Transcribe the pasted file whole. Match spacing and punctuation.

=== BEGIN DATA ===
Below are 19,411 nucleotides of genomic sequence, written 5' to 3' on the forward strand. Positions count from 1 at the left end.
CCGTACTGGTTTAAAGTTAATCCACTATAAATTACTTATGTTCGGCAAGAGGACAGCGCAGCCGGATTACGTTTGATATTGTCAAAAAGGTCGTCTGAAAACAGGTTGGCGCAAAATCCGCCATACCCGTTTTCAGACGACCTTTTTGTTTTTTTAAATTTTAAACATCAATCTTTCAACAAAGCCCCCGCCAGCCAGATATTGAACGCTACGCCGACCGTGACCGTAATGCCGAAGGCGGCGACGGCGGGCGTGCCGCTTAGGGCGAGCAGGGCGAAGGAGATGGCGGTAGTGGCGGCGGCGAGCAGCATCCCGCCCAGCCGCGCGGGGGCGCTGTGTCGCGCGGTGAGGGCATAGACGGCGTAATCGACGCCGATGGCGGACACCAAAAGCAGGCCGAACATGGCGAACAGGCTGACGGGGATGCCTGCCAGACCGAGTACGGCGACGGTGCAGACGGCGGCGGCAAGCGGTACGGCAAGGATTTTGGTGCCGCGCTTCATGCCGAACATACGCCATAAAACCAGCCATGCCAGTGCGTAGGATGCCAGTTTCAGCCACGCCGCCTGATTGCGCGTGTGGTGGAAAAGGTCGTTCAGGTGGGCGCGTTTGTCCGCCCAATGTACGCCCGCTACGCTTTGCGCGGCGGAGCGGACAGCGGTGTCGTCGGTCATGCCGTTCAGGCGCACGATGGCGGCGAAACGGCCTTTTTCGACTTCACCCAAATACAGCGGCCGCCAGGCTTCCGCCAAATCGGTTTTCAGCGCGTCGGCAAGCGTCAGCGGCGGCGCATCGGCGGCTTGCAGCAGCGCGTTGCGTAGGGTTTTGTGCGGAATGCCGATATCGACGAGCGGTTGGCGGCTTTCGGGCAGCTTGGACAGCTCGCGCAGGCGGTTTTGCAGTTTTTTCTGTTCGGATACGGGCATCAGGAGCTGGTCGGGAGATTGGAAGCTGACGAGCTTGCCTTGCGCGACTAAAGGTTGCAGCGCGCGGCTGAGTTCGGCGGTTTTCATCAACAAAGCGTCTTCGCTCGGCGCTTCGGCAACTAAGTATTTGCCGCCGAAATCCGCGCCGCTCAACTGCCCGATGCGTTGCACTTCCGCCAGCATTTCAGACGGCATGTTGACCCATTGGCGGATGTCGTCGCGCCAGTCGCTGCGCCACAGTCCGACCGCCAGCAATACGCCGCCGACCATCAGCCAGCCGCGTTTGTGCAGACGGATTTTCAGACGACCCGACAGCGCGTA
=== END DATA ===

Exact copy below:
Below are 19,411 nucleotides of genomic sequence, written 5' to 3' on the forward strand. Positions count from 1 at the left end.
CCGTACTGGTTTAAAGTTAATCCACTATAAATTACTTATGTTCGGCAAGAGGACAGCGCAGCCGGATTACGTTTGATATTGTCAAAAAGGTCGTCTGAAAACAGGTTGGCGCAAAATCCGCCATACCCGTTTTCAGACGACCTTTTTGTTTTTTTAAATTTTAAACATCAATCTTTCAACAAAGCCCCCGCCAGCCAGATATTGAACGCTACGCCGACCGTGACCGTAATGCCGAAGGCGGCGACGGCGGGCGTGCCGCTTAGGGCGAGCAGGGCGAAGGAGATGGCGGTAGTGGCGGCGGCGAGCAGCATCCCGCCCAGCCGCGCGGGGGCGCTGTGTCGCGCGGTGAGGGCATAGACGGCGTAATCGACGCCGATGGCGGACACCAAAAGCAGGCCGAACATGGCGAACAGGCTGACGGGGATGCCTGCCAGACCGAGTACGGCGACGGTGCAGACGGCGGCGGCAAGCGGTACGGCAAGGATTTTGGTGCCGCGCTTCATGCCGAACATACGCCATAAAACCAGCCATGCCAGTGCGTAGGATGCCAGTTTCAGCCACGCCGCCTGATTGCGCGTGTGGTGGAAAAGGTCGTTCAGGTGGGCGCGTTTGTCCGCCCAATGTACGCCCGCTACGCTTTGCGCGGCGGAGCGGACAGCGGTGTCGTCGGTCATGCCGTTCAGGCGCACGATGGCGGCGAAACGGCCTTTTTCGACTTCACCCAAATACAGCGGCCGCCAGGCTTCCGCCAAATCGGTTTTCAGCGCGTCGGCAAGCGTCAGCGGCGGCGCATCGGCGGCTTGCAGCAGCGCGTTGCGTAGGGTTTTGTGCGGAATGCCGATATCGACGAGCGGTTGGCGGCTTTCGGGCAGCTTGGACAGCTCGCGCAGGCGGTTTTGCAGTTTTTTCTGTTCGGATACGGGCATCAGGAGCTGGTCGGGAGATTGGAAGCTGACGAGCTTGCCTTGCGCGACTAAAGGTTGCAGCGCGCGGCTGAGTTCGGCGGTTTTCATCAACAAAGCGTCTTCGCTCGGCGCTTCGGCAACTAAGTATTTGCCGCCGAAATCCGCGCCGCTCAACTGCCCGATGCGTTGCACTTCCGCCAGCATTTCAGACGGCATGTTGACCCATTGGCGGATGTCGTCGCGCCAGTCGCTGCGCCACAGTCCGACCGCCAGCAATACGCCGCCGACCATCAGCCAGCCGCGTTTGTGCAGACGGATTTTCAGACGACCCGACAGCGCGTA